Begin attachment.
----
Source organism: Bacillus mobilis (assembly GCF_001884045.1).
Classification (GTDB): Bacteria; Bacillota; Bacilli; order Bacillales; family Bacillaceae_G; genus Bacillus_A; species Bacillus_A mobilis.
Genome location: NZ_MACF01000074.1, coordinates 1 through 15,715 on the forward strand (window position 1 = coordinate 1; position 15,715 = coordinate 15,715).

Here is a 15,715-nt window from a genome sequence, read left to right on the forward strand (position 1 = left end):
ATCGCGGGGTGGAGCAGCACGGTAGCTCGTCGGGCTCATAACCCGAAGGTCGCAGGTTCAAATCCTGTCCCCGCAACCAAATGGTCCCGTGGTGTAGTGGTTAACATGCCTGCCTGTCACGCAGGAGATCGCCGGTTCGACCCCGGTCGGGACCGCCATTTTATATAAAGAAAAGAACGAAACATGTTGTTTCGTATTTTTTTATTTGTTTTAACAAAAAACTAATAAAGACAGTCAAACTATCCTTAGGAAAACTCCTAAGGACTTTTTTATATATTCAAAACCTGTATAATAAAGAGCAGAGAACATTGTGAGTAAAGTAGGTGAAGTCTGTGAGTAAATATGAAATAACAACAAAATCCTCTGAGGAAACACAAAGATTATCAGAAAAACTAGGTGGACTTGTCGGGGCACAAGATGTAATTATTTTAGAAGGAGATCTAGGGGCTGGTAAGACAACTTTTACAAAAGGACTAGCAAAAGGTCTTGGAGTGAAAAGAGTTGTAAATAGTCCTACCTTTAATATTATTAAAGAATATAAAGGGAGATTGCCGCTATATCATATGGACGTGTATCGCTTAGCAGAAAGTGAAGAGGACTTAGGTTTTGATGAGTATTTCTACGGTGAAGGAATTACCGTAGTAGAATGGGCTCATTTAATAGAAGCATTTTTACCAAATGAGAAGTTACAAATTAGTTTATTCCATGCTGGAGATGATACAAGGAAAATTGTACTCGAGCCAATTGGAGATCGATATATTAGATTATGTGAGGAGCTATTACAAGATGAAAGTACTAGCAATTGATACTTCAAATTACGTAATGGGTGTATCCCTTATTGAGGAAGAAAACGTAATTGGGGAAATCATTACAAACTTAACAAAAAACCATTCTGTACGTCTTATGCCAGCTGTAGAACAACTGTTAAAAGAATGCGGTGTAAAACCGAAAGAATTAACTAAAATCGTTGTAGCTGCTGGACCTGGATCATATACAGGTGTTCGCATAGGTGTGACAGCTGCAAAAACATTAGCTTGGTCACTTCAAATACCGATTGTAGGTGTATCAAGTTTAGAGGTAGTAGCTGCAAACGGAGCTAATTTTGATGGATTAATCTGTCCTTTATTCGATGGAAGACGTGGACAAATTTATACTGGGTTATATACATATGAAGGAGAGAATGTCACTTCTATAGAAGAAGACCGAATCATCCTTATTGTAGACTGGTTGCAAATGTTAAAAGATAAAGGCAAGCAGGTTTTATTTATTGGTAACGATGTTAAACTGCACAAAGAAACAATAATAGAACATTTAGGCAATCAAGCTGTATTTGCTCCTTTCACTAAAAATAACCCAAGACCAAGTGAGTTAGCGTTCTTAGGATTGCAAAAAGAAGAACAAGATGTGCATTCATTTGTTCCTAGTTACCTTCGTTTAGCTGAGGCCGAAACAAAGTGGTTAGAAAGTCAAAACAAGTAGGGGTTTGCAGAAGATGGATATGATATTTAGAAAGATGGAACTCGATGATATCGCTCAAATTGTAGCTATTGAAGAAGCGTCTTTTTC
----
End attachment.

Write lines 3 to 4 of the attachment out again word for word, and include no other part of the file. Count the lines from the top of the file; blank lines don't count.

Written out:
Genome location: NZ_MACF01000074.1, coordinates 1 through 15,715 on the forward strand (window position 1 = coordinate 1; position 15,715 = coordinate 15,715).

Here is a 15,715-nt window from a genome sequence, read left to right on the forward strand (position 1 = left end):